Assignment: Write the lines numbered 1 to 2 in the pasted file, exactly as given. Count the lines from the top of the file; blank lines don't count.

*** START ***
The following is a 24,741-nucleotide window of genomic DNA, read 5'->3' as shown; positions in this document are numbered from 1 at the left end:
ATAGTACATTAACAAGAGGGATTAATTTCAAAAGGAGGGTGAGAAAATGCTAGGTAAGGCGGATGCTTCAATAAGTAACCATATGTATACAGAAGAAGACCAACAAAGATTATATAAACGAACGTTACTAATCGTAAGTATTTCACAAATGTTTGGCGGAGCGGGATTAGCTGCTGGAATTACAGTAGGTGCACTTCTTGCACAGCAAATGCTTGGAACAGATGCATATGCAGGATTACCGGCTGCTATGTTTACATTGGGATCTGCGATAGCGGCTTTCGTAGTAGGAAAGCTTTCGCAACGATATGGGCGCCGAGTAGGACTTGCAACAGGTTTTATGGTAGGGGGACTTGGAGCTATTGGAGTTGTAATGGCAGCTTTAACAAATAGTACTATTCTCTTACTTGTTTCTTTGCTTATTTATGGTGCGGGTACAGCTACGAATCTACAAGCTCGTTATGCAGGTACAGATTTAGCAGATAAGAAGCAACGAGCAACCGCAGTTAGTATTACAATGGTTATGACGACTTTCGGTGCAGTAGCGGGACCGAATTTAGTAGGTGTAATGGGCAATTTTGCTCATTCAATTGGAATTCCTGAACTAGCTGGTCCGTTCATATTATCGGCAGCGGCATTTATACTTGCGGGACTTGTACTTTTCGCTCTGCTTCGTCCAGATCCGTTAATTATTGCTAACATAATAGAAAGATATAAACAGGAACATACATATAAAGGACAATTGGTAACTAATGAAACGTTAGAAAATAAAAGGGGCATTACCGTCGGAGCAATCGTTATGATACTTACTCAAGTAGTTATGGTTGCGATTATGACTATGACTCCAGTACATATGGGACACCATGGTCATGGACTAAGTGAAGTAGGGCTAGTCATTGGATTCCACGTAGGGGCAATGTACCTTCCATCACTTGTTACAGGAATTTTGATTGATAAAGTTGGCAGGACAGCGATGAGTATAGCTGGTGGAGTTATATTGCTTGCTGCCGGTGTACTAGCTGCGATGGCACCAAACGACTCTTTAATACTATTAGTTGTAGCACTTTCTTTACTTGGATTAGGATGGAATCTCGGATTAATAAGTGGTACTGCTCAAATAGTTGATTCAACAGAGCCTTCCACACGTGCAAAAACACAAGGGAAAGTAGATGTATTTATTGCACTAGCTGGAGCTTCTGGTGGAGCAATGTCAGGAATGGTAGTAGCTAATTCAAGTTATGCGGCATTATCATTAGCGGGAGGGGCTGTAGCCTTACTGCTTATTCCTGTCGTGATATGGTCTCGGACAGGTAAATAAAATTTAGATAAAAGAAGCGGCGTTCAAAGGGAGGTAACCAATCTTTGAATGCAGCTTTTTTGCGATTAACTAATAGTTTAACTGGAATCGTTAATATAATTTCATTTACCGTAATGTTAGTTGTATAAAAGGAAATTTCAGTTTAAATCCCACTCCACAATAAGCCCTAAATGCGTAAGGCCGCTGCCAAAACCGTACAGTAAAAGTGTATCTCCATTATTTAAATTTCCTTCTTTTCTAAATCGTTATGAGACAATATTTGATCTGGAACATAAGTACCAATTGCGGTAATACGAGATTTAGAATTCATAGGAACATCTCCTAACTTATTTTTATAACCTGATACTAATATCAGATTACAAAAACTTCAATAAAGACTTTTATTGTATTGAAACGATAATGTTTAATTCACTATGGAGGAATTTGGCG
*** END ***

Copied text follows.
The following is a 24,741-nucleotide window of genomic DNA, read 5'->3' as shown; positions in this document are numbered from 1 at the left end:
ATAGTACATTAACAAGAGGGATTAATTTCAAAAGGAGGGTGAGAAAATGCTAGGTAAGGCGGATGCTTCAATAAGTAACCATATGTATACAGAAGAAGACCAACAAAGATTATATAAACGAACGTTACTAATCGTAAGTATTTCACAAATGTTTGGCGGAGCGGGATTAGCTGCTGGAATTACAGTAGGTGCACTTCTTGCACAGCAAATGCTTGGAACAGATGCATATGCAGGATTACCGGCTGCTATGTTTACATTGGGATCTGCGATAGCGGCTTTCGTAGTAGGAAAGCTTTCGCAACGATATGGGCGCCGAGTAGGACTTGCAACAGGTTTTATGGTAGGGGGACTTGGAGCTATTGGAGTTGTAATGGCAGCTTTAACAAATAGTACTATTCTCTTACTTGTTTCTTTGCTTATTTATGGTGCGGGTACAGCTACGAATCTACAAGCTCGTTATGCAGGTACAGATTTAGCAGATAAGAAGCAACGAGCAACCGCAGTTAGTATTACAATGGTTATGACGACTTTCGGTGCAGTAGCGGGACCGAATTTAGTAGGTGTAATGGGCAATTTTGCTCATTCAATTGGAATTCCTGAACTAGCTGGTCCGTTCATATTATCGGCAGCGGCATTTATACTTGCGGGACTTGTACTTTTCGCTCTGCTTCGTCCAGATCCGTTAATTATTGCTAACATAATAGAAAGATATAAACAGGAACATACATATAAAGGACAATTGGTAACTAATGAAACGTTAGAAAATAAAAGGGGCATTACCGTCGGAGCAATCGTTATGATACTTACTCAAGTAGTTATGGTTGCGATTATGACTATGACTCCAGTACATATGGGACACCATGGTCATGGACTAAGTGAAGTAGGGCTAGTCATTGGATTCCACGTAGGGGCAATGTACCTTCCATCACTTGTTACAGGAATTTTGATTGATAAAGTTGGCAGGACAGCGATGAGTATAGCTGGTGGAGTTATATTGCTTGCTGCCGGTGTACTAGCTGCGATGGCACCAAACGACTCTTTAATACTATTAGTTGTAGCACTTTCTTTACTTGGATTAGGATGGAATCTCGGATTAATAAGTGGTACTGCTCAAATAGTTGATTCAACAGAGCCTTCCACACGTGCAAAAACACAAGGGAAAGTAGATGTATTTATTGCACTAGCTGGAGCTTCTGGTGGAGCAATGTCAGGAATGGTAGTAGCTAATTCAAGTTATGCGGCATTATCATTAGCGGGAGGGGCTGTAGCCTTACTGCTTATTCCTGTCGTGATATGGTCTCGGACAGGTAAATAAAATTTAGATAAAAGAAGCGGCGTTCAAAGGGAGGTAACCAATCTTTGAATGCAGCTTTTTTGCGATTAACTAATAGTTTAACTGGAATCGTTAATATAATTTCATTTACCGTAATGTTAGTTGTATAAAAGGAAATTTCAGTTTAAATCCCACTCCACAATAAGCCCTAAATGCGTAAGGCCGCTGCCAAAACCGTACAGTAAAAGTGTATCTCCATTATTTAAATTTCCTTCTTTTCTAAATCGTTATGAGACAATATTTGATCTGGAACATAAGTACCAATTGCGGTAATACGAGATTTAGAATTCATAGGAACATCTCCTAACTTATTTTTATAACCTGATACTAATATCAGATTACAAAAACTTCAATAAAGACTTTTATTGTATTGAAACGATAATGTTTAATTCACTATGGAGGAATTTGGCG